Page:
Keeping the epidemic under control requires the identification of infected plants in previously uninfected regions, and then taking the appropriate containment measures – i.e., uprooting of infected plants, as well as fighting the insect that spreads the bacterial infection.
In a new paper, prof. Enrico Bucci, from the Sbarro Health Research Organization (SHRO), proves how the current disease monitoring strategy is insufficient to identify all the infected plants, and thus allows the progression of the epidemic via undetected infection hotspots.
At the same time, Bucci shows how 98% of the infected olive trees cluster in spots of radius equal to 100-meters, thus providing a strong rationale for the current uprooting strategy, dictating eradication of all plants in a 100 meters radius around newly detected infected plants.
Moreover, since herbicide and insecticide treatments targeting the larval and adult vectors of the disease are independent of infected tree detection, the vector containment measures designed by the scientific community and dictated by the law are also strongly supported.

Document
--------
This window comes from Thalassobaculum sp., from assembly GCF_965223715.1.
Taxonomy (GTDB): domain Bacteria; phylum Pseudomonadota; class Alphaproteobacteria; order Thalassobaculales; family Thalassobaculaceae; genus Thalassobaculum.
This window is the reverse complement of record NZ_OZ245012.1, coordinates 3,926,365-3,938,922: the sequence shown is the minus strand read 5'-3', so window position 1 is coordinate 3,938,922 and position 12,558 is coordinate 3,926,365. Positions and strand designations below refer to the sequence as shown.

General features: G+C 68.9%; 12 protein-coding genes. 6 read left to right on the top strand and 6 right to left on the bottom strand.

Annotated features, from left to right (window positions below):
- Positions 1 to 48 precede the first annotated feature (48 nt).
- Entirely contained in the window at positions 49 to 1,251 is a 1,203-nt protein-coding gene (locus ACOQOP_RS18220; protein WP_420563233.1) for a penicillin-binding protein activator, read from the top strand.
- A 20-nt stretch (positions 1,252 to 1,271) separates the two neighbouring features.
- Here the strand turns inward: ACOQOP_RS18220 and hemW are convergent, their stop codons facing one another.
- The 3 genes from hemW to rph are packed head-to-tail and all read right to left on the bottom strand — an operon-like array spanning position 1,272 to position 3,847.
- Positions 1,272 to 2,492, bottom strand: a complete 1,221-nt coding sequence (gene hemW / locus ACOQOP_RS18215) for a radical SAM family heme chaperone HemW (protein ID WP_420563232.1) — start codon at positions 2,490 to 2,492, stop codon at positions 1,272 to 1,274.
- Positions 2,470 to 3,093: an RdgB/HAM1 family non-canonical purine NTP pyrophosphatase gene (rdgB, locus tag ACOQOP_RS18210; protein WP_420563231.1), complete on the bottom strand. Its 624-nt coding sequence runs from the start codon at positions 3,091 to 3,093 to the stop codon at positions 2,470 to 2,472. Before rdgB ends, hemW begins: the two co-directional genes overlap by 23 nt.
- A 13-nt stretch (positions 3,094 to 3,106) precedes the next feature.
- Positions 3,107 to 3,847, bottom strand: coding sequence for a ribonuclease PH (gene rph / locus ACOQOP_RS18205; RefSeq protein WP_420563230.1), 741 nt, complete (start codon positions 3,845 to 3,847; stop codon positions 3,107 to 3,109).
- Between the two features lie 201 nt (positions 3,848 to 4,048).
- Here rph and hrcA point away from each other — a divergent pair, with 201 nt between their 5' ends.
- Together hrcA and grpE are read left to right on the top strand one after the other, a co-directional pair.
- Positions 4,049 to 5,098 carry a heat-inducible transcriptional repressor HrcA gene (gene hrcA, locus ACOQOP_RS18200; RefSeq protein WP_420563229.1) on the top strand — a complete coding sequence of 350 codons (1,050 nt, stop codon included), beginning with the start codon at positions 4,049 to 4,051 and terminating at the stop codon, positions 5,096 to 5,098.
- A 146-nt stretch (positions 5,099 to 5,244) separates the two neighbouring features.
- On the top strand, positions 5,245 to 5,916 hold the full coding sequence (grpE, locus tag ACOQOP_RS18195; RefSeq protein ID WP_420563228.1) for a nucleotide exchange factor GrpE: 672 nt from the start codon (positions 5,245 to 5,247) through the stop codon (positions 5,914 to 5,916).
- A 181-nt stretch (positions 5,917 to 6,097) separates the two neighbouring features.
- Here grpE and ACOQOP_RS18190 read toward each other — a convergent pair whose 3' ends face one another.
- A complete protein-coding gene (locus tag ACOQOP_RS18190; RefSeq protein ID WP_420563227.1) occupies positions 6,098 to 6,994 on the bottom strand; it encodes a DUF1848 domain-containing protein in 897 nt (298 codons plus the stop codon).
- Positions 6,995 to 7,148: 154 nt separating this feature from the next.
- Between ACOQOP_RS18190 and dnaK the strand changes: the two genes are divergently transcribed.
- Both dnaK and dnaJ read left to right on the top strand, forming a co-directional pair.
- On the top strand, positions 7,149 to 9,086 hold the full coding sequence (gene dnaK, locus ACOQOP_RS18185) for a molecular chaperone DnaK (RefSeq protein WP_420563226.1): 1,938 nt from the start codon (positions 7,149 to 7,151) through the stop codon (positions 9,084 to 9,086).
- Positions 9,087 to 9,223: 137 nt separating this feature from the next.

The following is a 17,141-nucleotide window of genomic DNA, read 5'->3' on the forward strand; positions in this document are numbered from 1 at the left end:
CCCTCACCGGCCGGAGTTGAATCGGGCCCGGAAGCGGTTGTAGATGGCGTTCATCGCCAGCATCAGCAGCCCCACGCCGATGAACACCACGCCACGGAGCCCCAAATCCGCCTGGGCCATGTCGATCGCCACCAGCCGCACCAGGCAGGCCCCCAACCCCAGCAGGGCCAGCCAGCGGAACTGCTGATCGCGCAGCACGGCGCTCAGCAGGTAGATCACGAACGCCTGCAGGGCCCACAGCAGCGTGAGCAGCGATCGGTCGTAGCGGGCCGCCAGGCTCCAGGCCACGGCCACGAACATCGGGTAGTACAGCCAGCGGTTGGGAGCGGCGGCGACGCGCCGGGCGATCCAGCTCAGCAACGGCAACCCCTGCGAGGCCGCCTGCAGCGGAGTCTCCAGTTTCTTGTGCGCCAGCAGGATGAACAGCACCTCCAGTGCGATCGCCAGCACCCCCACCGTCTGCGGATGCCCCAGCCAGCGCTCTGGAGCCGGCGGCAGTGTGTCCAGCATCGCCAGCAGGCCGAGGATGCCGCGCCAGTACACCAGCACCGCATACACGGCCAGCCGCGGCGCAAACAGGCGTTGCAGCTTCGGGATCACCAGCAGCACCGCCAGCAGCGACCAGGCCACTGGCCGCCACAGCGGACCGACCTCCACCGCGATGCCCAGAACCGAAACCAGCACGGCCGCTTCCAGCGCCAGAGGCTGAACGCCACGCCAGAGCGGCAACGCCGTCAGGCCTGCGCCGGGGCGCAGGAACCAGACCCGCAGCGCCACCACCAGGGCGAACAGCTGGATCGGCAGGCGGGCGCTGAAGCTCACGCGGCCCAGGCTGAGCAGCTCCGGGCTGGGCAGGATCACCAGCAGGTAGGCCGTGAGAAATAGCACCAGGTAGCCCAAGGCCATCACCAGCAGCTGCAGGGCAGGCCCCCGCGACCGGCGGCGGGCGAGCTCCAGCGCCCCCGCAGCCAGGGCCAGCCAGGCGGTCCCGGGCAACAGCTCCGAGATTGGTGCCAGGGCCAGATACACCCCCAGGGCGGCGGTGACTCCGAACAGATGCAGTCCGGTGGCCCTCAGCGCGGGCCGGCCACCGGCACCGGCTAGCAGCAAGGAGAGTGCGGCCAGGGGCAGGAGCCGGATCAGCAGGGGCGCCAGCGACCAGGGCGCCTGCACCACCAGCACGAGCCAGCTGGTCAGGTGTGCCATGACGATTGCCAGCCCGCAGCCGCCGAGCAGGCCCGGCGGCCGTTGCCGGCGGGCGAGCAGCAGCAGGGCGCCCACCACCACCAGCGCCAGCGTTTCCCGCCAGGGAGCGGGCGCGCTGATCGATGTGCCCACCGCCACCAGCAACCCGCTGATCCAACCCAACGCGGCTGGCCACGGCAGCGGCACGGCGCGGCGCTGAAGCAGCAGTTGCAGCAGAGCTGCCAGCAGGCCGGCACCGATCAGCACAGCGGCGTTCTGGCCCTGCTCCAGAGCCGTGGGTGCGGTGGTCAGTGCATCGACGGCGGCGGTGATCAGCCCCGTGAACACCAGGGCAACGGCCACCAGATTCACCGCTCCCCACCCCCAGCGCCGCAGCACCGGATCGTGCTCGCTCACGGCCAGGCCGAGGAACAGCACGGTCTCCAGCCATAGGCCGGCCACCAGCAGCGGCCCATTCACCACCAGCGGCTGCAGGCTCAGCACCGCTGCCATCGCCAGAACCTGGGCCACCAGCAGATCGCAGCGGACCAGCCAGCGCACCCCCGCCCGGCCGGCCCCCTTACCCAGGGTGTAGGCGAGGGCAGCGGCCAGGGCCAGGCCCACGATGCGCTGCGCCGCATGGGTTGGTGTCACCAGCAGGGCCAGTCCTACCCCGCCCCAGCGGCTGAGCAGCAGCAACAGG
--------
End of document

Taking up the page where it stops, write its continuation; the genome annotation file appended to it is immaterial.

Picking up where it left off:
Given the current lack of any cure, containing the Xylella epidemic is a priority for preserving the traditional landscapes and the economies of the Mediterranean area: data published in this new paper on the effectiveness of the actions implemented to face the infection spreading are thus vital for finely tuning an appropriate containment strategy.
The SHRO and its researchers will always be at the forefront of the battle to save our environment from threats menacing humans, animals, and plants.
Bucci, E. M. Effectiveness of the monitoring of X. fastidiosa subsp. pauca in the olive orchards of Southern Italy (Apulia). Rend. Lincei. Sci. Fis. e Nat. (2019). doi:10.1007/s12210-019-00832-6
About the Sbarro Health Research Organization
The Sbarro Health Research Organization (SHRO) is non-profit charity committed to funding excellence in basic genetic research to cure and diagnose cancer, cardiovascular diseases, diabetes and other chronic illnesses and to foster the training of young doctors in a spirit of professionalism and humanism. To learn more about the SHRO please visit www.shro.org